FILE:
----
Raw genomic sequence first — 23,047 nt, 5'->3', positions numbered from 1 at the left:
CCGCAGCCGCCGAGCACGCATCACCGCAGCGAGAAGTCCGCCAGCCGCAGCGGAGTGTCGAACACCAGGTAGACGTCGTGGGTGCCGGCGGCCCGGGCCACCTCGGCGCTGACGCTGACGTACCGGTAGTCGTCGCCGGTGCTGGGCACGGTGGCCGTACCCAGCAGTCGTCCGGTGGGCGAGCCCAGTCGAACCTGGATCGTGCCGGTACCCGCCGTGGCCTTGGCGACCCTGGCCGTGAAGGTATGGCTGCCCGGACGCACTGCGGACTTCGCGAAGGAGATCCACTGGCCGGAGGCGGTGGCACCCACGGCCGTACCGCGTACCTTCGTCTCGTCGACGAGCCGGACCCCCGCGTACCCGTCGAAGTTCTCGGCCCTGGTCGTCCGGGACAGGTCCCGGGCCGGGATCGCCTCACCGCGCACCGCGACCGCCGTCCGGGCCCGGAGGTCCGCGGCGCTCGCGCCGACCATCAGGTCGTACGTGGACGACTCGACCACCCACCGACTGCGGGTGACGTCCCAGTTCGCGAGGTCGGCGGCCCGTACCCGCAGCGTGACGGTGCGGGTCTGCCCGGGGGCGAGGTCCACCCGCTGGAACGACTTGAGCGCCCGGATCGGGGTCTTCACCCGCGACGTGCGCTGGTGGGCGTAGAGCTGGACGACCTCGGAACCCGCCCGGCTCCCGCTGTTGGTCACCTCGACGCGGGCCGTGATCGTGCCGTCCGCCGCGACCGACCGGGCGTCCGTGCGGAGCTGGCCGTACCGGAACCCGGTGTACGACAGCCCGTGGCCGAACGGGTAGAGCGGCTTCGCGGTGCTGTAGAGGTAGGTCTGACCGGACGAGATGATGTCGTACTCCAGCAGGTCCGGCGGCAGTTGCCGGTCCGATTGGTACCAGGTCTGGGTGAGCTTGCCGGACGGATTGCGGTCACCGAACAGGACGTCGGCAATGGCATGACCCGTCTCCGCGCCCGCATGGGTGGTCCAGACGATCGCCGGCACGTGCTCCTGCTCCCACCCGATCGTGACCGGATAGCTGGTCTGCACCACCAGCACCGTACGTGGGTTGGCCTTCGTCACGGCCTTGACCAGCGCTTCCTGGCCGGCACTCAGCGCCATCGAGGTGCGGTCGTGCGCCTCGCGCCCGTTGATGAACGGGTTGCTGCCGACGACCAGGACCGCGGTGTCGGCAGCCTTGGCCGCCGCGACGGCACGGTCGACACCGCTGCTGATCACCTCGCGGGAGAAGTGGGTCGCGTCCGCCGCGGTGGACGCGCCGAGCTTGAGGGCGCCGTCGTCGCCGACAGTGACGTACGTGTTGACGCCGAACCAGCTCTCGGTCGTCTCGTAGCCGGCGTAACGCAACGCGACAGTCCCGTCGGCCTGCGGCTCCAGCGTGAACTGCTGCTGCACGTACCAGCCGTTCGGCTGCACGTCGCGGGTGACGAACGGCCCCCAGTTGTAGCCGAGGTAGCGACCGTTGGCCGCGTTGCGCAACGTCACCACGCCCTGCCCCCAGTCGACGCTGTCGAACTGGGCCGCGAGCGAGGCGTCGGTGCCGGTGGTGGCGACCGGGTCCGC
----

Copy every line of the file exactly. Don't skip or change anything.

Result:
Raw genomic sequence first — 23,047 nt, 5'->3', positions numbered from 1 at the left:
CCGCAGCCGCCGAGCACGCATCACCGCAGCGAGAAGTCCGCCAGCCGCAGCGGAGTGTCGAACACCAGGTAGACGTCGTGGGTGCCGGCGGCCCGGGCCACCTCGGCGCTGACGCTGACGTACCGGTAGTCGTCGCCGGTGCTGGGCACGGTGGCCGTACCCAGCAGTCGTCCGGTGGGCGAGCCCAGTCGAACCTGGATCGTGCCGGTACCCGCCGTGGCCTTGGCGACCCTGGCCGTGAAGGTATGGCTGCCCGGACGCACTGCGGACTTCGCGAAGGAGATCCACTGGCCGGAGGCGGTGGCACCCACGGCCGTACCGCGTACCTTCGTCTCGTCGACGAGCCGGACCCCCGCGTACCCGTCGAAGTTCTCGGCCCTGGTCGTCCGGGACAGGTCCCGGGCCGGGATCGCCTCACCGCGCACCGCGACCGCCGTCCGGGCCCGGAGGTCCGCGGCGCTCGCGCCGACCATCAGGTCGTACGTGGACGACTCGACCACCCACCGACTGCGGGTGACGTCCCAGTTCGCGAGGTCGGCGGCCCGTACCCGCAGCGTGACGGTGCGGGTCTGCCCGGGGGCGAGGTCCACCCGCTGGAACGACTTGAGCGCCCGGATCGGGGTCTTCACCCGCGACGTGCGCTGGTGGGCGTAGAGCTGGACGACCTCGGAACCCGCCCGGCTCCCGCTGTTGGTCACCTCGACGCGGGCCGTGATCGTGCCGTCCGCCGCGACCGACCGGGCGTCCGTGCGGAGCTGGCCGTACCGGAACCCGGTGTACGACAGCCCGTGGCCGAACGGGTAGAGCGGCTTCGCGGTGCTGTAGAGGTAGGTCTGACCGGACGAGATGATGTCGTACTCCAGCAGGTCCGGCGGCAGTTGCCGGTCCGATTGGTACCAGGTCTGGGTGAGCTTGCCGGACGGATTGCGGTCACCGAACAGGACGTCGGCAATGGCATGACCCGTCTCCGCGCCCGCATGGGTGGTCCAGACGATCGCCGGCACGTGCTCCTGCTCCCACCCGATCGTGACCGGATAGCTGGTCTGCACCACCAGCACCGTACGTGGGTTGGCCTTCGTCACGGCCTTGACCAGCGCTTCCTGGCCGGCACTCAGCGCCATCGAGGTGCGGTCGTGCGCCTCGCGCCCGTTGATGAACGGGTTGCTGCCGACGACCAGGACCGCGGTGTCGGCAGCCTTGGCCGCCGCGACGGCACGGTCGACACCGCTGCTGATCACCTCGCGGGAGAAGTGGGTCGCGTCCGCCGCGGTGGACGCGCCGAGCTTGAGGGCGCCGTCGTCGCCGACAGTGACGTACGTGTTGACGCCGAACCAGCTCTCGGTCGTCTCGTAGCCGGCGTAACGCAACGCGACAGTCCCGTCGGCCTGCGGCTCCAGCGTGAACTGCTGCTGCACGTACCAGCCGTTCGGCTGCACGTCGCGGGTGACGAACGGCCCCCAGTTGTAGCCGAGGTAGCGACCGTTGGCCGCGTTGCGCAACGTCACCACGCCCTGCCCCCAGTCGACGCTGTCGAACTGGGCCGCGAGCGAGGCGTCGGTGCCGGTGGTGGCGACCGGGTCCGC